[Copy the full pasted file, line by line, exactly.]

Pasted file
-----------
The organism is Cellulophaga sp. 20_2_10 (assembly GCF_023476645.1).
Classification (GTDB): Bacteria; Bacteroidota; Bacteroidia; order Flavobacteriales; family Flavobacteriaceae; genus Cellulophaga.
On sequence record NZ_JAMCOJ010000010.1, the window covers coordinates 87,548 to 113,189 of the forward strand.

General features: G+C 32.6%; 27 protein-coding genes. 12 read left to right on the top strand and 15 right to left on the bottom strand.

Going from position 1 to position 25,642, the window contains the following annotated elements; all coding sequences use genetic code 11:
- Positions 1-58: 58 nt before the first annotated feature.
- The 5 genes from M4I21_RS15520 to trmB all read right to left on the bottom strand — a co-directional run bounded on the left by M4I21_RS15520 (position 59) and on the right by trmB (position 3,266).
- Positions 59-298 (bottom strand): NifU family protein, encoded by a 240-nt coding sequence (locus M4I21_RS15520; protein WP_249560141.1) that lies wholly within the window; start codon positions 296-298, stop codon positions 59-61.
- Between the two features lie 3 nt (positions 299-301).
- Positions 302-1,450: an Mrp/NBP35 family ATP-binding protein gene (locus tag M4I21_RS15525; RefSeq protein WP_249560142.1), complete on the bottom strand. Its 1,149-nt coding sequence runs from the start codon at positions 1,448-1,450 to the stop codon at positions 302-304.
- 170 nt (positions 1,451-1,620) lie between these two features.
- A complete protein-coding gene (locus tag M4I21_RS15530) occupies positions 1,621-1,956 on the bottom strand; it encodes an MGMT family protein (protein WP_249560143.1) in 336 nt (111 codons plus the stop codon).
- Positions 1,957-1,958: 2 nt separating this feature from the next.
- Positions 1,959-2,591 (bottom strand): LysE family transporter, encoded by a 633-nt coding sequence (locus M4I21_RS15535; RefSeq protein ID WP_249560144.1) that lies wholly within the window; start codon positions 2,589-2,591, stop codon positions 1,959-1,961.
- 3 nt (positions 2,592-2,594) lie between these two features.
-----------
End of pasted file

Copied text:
The organism is Cellulophaga sp. 20_2_10 (assembly GCF_023476645.1).
Classification (GTDB): Bacteria; Bacteroidota; Bacteroidia; order Flavobacteriales; family Flavobacteriaceae; genus Cellulophaga.
On sequence record NZ_JAMCOJ010000010.1, the window covers coordinates 87,548 to 113,189 of the forward strand.

General features: G+C 32.6%; 27 protein-coding genes. 12 read left to right on the top strand and 15 right to left on the bottom strand.

Going from position 1 to position 25,642, the window contains the following annotated elements; all coding sequences use genetic code 11:
- Positions 1-58: 58 nt before the first annotated feature.
- The 5 genes from M4I21_RS15520 to trmB all read right to left on the bottom strand — a co-directional run bounded on the left by M4I21_RS15520 (position 59) and on the right by trmB (position 3,266).
- Positions 59-298 (bottom strand): NifU family protein, encoded by a 240-nt coding sequence (locus M4I21_RS15520; protein WP_249560141.1) that lies wholly within the window; start codon positions 296-298, stop codon positions 59-61.
- Between the two features lie 3 nt (positions 299-301).
- Positions 302-1,450: an Mrp/NBP35 family ATP-binding protein gene (locus tag M4I21_RS15525; RefSeq protein WP_249560142.1), complete on the bottom strand. Its 1,149-nt coding sequence runs from the start codon at positions 1,448-1,450 to the stop codon at positions 302-304.
- 170 nt (positions 1,451-1,620) lie between these two features.
- A complete protein-coding gene (locus tag M4I21_RS15530) occupies positions 1,621-1,956 on the bottom strand; it encodes an MGMT family protein (protein WP_249560143.1) in 336 nt (111 codons plus the stop codon).
- Positions 1,957-1,958: 2 nt separating this feature from the next.
- Positions 1,959-2,591 (bottom strand): LysE family transporter, encoded by a 633-nt coding sequence (locus M4I21_RS15535; RefSeq protein ID WP_249560144.1) that lies wholly within the window; start codon positions 2,589-2,591, stop codon positions 1,959-1,961.
- 3 nt (positions 2,592-2,594) lie between these two features.